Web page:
Africa’s deadliest country for journalists, which has been without a stable government since 1991, has had a bleak year. Journalists in Somalia, a country which despite everything has a diverse and robust press, have been targeted by hired killers as well as facing the intolerance of the transitional government.
The litany of murdered journalists punctuated a desolate year for the Somali press. Ali Mohammed Omar, a young presenter on privately-owned Radio Warsan, one of the most listened to in the central-western Baidoa region, died after being shot in the head as he returned home on the evening of 16 February 2007. Mohammed Abdullahi Khalif, of Radio Voice of Peace, in Galkayo, Puntland, was reporting on arms trafficking in the town on 5 May when he was gunned down by soldiers who had come to recover a weapon which had been stolen from them. Abshir Ali Gabre and Ahmed Hassan Mahad, de Radio Jowhar, were killed in an ambush on 15 May against a convoy in which they were travelling of the governor of Moyen-Shabelle, central-south Somalia. They were seized by the assailants, stabbed several times before being finished off with bursts from an assault rifle. Head of the Mogadishu radio station Capital Voice, Mahad Ahmed Elmi, was on his way to work on 11 August when he was gunned down with several bullets to the head. Co-founder of HornAfrik radio, Ali Iman Sharmarke, was killed in a roadside bomb explosion as he returned form the funeral of a colleague also on 11 August. A journalist on Radio Banadir, Abdulkadir Mahad Moallim Kaskey, was killed on 24 August when the minibus in which he was travelling in the countryside in the south-west was raked with gunfire. Finally, the head of another popular Mogadishu radio, Bashir Nur Gedi, of Radio Shabelle, was murdered by a commando outside his home in front of his wife and children on 19 October.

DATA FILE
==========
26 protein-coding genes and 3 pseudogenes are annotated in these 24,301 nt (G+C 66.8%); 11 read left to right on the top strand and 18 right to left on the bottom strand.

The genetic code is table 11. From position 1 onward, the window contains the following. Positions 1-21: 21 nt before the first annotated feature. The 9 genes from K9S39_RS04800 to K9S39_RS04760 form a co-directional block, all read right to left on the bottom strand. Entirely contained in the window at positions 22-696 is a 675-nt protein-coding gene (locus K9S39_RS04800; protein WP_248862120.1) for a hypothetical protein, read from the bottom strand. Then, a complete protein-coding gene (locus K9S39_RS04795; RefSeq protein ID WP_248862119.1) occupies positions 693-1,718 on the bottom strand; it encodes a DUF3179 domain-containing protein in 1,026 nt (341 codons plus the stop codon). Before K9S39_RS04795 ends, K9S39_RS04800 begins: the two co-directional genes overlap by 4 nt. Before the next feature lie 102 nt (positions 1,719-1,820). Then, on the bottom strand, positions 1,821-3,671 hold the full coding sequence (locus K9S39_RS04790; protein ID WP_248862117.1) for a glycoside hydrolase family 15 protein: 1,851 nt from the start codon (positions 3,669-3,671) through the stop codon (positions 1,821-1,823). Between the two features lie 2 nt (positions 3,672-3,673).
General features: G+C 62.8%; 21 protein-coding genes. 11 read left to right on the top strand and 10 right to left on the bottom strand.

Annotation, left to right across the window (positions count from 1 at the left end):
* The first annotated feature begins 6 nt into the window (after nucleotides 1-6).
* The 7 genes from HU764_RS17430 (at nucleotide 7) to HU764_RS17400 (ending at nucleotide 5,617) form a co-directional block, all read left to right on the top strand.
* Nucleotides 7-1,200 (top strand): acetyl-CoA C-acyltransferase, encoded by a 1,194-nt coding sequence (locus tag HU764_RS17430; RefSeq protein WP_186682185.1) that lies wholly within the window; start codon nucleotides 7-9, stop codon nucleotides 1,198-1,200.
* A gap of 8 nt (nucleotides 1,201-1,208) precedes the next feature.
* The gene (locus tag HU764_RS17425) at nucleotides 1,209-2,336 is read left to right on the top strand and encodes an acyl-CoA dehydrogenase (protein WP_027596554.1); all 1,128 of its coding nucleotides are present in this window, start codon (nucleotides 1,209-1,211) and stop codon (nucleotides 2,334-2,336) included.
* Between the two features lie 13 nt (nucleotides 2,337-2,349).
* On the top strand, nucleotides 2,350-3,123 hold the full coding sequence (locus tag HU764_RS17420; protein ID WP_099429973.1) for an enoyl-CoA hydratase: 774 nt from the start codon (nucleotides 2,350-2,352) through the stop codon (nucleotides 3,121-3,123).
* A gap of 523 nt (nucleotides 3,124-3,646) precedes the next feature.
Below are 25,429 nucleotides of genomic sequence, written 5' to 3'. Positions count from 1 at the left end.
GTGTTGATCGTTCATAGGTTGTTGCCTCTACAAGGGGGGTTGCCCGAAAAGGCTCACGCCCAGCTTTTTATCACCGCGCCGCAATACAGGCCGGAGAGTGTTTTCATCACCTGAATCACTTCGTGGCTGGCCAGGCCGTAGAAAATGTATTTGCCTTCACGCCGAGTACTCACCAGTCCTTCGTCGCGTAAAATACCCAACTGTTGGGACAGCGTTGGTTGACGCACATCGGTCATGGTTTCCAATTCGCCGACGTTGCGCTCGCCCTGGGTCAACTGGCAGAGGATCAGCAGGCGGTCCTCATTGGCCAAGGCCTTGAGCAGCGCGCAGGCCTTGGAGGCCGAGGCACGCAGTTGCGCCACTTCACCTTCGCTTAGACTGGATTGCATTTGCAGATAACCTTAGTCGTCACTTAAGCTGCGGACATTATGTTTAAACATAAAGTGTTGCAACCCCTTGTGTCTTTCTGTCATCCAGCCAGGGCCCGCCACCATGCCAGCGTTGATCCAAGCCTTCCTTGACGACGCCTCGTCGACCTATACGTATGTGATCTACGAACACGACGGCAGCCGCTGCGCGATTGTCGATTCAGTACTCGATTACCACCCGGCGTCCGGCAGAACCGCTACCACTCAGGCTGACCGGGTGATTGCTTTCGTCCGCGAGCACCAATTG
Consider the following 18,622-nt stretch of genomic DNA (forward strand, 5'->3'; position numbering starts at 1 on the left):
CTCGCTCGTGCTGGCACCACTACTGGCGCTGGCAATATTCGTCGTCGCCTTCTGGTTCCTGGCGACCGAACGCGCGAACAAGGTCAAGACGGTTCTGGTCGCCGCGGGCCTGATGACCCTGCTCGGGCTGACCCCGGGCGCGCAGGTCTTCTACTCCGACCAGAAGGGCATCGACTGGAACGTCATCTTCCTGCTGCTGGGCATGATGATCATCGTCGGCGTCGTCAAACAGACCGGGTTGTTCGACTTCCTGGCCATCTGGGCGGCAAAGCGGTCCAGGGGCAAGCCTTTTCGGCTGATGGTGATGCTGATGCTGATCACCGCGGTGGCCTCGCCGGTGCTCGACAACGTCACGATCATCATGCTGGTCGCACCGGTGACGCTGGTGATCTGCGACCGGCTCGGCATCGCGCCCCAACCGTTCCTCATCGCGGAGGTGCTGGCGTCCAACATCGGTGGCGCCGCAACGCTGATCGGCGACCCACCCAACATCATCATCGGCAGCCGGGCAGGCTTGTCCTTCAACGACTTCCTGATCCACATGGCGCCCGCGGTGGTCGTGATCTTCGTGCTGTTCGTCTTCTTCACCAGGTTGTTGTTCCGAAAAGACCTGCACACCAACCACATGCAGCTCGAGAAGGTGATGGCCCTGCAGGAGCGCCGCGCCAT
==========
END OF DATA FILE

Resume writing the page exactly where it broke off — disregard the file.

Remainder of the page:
In the majority of cases, suspicion fells on Islamist insurgents fighting Ethiopian-backed government forces. Leaders of the Islamic Courts, exiled in Eritrea where they receive government aid and an international platform, mount attacks in Mogadishu against government and Ethiopian interests. Their “military wing”, a group of radical militiamen known as the “Shabaab” (Youth), gives instructions to young irregular hired killers to shoot down “traitors”, trade unionists, academics, soldiers and journalists.
A gruesome toll
The heavy toll for the Somali press reads as follows : Eight dead, four injured, some 50 journalists in exile, and others holed up at home after abandoning their work in fear. To this terrible toll, must be added 53 journalists arrested while doing their job, either in southern Somalia, where the capital Mogadishu is sited, in semi-autonomous Puntland in the north or in the self-proclaimed state of Somaliland in the north-west.
Because not only are Somali journalists victims of political violence into which their country has sunk with the years, but they are also favourite targets for the transitional authorities, who see them as inconvenient witnesses of the chaos which they are unable to control. The culprits are mostly the Somali security forces, who act at will, shrugging off the thin line of law that the federal transitional government is supposed to get respected. Unfair imprisonment is also commonplace. Perhaps the most pertinent illustration is the case of Abdulkadir Mohammed Ashir “Nadara” and Bashir Dirie Nalei, journalists on privately-owned Universal TV, and cameraman Hamud Mohamed Osman, arrested on 21 March after a press conference given by President Abdullahi Yusuf Ahmed because the head of state’s entourage considered they had asked an impertinent question. They were only released, on 22 May, thanks to intense international pressure.